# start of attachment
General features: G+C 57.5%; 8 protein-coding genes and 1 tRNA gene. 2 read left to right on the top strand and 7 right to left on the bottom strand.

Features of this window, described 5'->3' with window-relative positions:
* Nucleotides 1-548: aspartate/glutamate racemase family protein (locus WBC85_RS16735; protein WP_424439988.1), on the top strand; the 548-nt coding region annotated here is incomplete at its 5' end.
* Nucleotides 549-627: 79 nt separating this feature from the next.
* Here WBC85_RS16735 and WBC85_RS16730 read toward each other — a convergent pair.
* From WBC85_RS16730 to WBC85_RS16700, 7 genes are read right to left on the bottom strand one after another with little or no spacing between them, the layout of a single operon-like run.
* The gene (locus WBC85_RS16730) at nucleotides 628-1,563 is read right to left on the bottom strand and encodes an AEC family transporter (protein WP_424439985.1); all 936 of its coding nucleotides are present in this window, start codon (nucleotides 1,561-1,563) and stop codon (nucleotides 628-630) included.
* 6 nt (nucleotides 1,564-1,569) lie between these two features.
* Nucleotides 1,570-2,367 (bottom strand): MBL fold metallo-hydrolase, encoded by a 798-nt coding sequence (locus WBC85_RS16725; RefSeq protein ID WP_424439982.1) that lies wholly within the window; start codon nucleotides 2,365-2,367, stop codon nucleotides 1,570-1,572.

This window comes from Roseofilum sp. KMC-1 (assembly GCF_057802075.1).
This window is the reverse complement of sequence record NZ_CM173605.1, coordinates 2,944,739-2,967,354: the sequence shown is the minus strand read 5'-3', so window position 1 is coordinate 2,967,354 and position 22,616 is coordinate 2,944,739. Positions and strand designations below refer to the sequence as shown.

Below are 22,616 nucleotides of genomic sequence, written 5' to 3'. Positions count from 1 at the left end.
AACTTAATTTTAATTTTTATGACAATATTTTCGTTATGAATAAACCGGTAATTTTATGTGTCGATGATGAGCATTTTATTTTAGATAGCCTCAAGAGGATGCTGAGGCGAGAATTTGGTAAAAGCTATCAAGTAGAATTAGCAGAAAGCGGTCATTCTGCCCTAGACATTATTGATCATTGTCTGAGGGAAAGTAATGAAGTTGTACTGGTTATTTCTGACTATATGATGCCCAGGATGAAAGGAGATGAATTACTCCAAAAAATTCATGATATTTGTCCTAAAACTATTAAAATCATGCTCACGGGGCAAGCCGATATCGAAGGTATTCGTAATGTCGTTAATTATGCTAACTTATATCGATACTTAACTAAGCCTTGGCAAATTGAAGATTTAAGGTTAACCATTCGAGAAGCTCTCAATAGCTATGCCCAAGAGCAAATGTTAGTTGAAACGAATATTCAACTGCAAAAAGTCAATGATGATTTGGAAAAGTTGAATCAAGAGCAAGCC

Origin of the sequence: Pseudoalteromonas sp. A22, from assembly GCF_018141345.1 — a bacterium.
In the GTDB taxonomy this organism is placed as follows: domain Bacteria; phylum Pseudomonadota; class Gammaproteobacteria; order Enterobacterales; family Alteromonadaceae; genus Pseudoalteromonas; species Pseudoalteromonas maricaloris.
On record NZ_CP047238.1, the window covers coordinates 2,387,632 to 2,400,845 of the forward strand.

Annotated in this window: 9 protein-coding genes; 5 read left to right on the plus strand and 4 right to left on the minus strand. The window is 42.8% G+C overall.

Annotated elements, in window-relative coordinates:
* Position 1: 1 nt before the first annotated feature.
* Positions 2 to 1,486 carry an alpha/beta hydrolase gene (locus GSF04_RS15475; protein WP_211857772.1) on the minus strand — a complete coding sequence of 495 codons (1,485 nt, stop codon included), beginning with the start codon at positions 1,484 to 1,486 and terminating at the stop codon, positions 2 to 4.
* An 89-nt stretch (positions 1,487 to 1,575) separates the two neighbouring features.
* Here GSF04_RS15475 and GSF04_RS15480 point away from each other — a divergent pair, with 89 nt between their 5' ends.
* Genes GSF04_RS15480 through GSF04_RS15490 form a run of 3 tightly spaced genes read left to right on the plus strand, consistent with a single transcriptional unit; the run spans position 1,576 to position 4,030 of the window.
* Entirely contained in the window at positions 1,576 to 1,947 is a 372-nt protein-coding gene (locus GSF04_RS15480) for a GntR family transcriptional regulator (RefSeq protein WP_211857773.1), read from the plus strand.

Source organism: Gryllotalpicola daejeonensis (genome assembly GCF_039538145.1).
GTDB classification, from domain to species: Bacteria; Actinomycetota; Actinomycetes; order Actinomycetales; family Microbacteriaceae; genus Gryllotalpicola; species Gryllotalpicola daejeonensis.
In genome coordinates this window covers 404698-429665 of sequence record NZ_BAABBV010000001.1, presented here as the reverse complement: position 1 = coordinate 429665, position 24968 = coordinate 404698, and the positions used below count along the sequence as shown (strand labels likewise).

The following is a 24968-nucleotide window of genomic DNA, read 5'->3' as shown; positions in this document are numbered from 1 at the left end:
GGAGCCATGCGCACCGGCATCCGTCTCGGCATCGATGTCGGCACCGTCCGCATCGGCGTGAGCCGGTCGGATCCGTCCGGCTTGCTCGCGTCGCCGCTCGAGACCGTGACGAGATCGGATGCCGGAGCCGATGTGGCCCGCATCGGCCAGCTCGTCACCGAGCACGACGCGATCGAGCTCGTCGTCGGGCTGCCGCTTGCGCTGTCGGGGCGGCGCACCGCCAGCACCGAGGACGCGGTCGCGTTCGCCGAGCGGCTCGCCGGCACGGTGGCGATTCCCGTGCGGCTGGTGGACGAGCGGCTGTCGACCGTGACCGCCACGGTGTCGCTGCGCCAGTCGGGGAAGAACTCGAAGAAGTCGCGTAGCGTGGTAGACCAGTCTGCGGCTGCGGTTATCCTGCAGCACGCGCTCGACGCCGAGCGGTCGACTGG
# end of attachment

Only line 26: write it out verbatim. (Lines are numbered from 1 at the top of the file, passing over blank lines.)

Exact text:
GTDB classification, from domain to species: Bacteria; Actinomycetota; Actinomycetes; order Actinomycetales; family Microbacteriaceae; genus Gryllotalpicola; species Gryllotalpicola daejeonensis.